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Discussion Starter #1
so i have this 2 way switch, connected to a 3 way wire that i'm having a hard time seeing how it's connected.

since i can't find another switch in the house that turns the light on and off, i figured its a simple 2 way connection. using a volt meter, i test for power with switch on and off and it works perfect aside from my gripe that it's connected via a 3 way wire (red not used). anyhow, i take off the switch plate and using the same volt meter, both black lines lack power at the switch. WTF.. any ideas?? power was to the black wire for the light btw.
 

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Need to go to the other switch & the light, and look at what colors are wired where. You can get something like the Black & Decker complete home wiring guide, which has pretty much every wiring circuit type shown in it to help see how to properly wire. Btw, is this a rented place, or do you own?
 

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you wont get any reading from those wires. you need to check between the black and a white or ground. if it was a 3 way switch and replaced with a 2 way the other switch wouldnt work anyway since there isnt a 3 way installed in the one you are checking.
 

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Discussion Starter #4
so there must be another switch? i don't see another switch for the light outside.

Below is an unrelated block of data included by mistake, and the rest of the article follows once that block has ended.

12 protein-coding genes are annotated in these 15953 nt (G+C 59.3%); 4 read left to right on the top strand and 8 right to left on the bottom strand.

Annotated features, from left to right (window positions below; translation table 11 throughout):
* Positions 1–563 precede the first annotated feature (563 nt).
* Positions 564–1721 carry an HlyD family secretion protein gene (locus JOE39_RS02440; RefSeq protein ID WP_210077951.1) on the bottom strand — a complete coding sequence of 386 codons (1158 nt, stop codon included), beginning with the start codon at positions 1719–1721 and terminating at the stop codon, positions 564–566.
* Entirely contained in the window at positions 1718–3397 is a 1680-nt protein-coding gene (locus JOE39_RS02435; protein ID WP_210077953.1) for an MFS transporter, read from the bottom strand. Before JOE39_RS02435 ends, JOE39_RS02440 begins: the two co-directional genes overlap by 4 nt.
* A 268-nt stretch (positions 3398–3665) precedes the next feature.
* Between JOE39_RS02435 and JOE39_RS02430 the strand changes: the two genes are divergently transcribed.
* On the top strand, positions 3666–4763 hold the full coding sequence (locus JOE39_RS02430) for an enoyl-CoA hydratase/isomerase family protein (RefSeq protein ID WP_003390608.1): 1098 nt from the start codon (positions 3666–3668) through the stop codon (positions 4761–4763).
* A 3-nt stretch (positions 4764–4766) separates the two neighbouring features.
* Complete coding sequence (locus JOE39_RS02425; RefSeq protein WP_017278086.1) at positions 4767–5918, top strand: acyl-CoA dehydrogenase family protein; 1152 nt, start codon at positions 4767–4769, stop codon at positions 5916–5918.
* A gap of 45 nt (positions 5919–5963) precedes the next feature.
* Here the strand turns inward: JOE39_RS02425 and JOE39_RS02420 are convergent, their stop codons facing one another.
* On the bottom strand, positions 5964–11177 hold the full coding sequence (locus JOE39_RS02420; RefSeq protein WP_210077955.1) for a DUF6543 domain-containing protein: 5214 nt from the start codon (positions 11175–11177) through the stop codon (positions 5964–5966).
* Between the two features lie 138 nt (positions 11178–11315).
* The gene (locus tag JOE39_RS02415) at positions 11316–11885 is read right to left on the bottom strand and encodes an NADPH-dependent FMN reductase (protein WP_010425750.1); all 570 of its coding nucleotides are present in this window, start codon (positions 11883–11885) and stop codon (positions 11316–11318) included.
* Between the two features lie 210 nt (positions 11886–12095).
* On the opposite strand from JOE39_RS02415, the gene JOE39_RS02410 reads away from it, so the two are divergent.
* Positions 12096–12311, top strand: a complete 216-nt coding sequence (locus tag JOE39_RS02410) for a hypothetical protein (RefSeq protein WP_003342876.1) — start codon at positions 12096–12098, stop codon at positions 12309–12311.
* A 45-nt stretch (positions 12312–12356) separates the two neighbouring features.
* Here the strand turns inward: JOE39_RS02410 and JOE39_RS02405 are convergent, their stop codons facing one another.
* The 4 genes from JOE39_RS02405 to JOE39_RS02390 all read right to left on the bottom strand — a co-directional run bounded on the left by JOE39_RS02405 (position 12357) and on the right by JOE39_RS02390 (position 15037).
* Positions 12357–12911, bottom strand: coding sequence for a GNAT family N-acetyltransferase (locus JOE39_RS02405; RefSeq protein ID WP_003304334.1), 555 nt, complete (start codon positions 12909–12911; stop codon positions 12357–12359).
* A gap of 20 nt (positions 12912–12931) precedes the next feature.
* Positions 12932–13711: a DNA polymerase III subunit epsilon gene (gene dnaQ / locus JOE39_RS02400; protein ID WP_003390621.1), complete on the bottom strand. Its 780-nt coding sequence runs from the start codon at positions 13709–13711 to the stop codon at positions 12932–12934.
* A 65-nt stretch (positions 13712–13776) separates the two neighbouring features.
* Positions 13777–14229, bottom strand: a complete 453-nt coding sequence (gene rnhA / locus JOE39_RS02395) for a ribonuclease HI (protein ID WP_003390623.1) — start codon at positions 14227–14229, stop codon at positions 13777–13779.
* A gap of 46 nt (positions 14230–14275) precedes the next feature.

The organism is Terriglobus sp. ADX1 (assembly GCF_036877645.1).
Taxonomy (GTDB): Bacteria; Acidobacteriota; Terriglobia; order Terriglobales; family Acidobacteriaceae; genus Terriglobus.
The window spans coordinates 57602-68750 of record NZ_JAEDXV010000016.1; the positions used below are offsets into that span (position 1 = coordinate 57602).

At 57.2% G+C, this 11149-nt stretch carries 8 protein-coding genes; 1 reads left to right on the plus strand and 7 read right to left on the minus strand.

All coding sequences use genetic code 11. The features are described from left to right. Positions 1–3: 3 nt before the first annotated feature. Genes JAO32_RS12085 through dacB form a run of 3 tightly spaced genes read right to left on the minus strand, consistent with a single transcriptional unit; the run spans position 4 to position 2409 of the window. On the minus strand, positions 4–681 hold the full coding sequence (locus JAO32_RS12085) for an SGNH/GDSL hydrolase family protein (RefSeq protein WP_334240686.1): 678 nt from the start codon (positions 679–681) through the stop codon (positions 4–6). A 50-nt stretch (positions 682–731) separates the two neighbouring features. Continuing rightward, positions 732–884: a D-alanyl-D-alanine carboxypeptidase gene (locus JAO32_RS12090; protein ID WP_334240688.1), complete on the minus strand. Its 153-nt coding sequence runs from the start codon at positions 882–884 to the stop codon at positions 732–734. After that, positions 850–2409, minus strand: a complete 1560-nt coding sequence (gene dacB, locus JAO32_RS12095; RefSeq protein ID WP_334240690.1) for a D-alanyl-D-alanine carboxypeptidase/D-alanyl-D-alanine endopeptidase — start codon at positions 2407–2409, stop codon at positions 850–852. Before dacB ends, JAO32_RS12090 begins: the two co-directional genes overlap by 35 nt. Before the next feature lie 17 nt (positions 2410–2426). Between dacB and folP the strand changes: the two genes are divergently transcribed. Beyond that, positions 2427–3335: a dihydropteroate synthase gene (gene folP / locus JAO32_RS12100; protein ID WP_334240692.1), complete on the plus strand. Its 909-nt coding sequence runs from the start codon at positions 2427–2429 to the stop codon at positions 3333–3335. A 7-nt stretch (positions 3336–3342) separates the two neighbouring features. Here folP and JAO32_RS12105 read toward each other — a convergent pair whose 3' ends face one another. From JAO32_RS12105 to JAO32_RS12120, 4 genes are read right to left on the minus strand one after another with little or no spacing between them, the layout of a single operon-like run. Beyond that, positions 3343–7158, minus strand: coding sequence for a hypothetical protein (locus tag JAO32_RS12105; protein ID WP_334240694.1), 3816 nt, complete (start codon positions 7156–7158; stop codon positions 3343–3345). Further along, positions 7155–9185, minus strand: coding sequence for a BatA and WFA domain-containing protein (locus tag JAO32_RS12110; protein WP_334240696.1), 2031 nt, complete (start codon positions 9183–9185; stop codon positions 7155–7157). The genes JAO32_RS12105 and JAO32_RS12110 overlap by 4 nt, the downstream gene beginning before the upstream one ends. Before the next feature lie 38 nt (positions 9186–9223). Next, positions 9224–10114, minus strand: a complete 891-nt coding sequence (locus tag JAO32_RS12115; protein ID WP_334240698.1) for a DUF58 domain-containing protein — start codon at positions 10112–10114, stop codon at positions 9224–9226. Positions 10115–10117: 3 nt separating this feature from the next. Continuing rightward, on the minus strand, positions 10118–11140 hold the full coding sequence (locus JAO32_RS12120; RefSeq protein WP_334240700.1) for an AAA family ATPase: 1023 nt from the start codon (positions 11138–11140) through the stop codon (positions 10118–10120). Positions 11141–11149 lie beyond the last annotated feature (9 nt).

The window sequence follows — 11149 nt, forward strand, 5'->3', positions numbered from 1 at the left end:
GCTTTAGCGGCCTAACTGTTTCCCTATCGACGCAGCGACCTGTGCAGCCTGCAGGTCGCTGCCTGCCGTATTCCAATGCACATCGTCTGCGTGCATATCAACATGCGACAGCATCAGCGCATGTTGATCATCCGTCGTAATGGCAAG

how can a switch power something on when it doesn't have power itself?? i'm going to check the white wires to see if someone switched the wiring inside the walls.
 

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Scared Electrician
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it is possible that the red wire is not used, but merely installed for future use(ceiling fan?)
 

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sohow can a switch power something on when it doesn't have power itself?? i'm going to check the white wires to see if someone switched the wiring inside the walls.
Showing that you have power is usually done by measuring voltage. Voltage in lighting circuits has to be measured betwen the place in question and the neutral from the panel out to the utility pole. While a neutral wire accompanies the hot wire out from the panel, not all switch boxes have a neutral line coming into them. A white wire coming into a switch box is not necessarily a neutral wire. You can string a long wire (say, 14 gauge) up from the panel neutral up the stairs and across the floor to where you are working (for testing purposes only), to be the neutral with which you are doing voltage measurements. Measuring between the place in question and ground (a ground wire; grounding conductor) is done by electricians but they have to use intuition, jump to conclusions and take the results with a grain of salt, and experience builds confidence.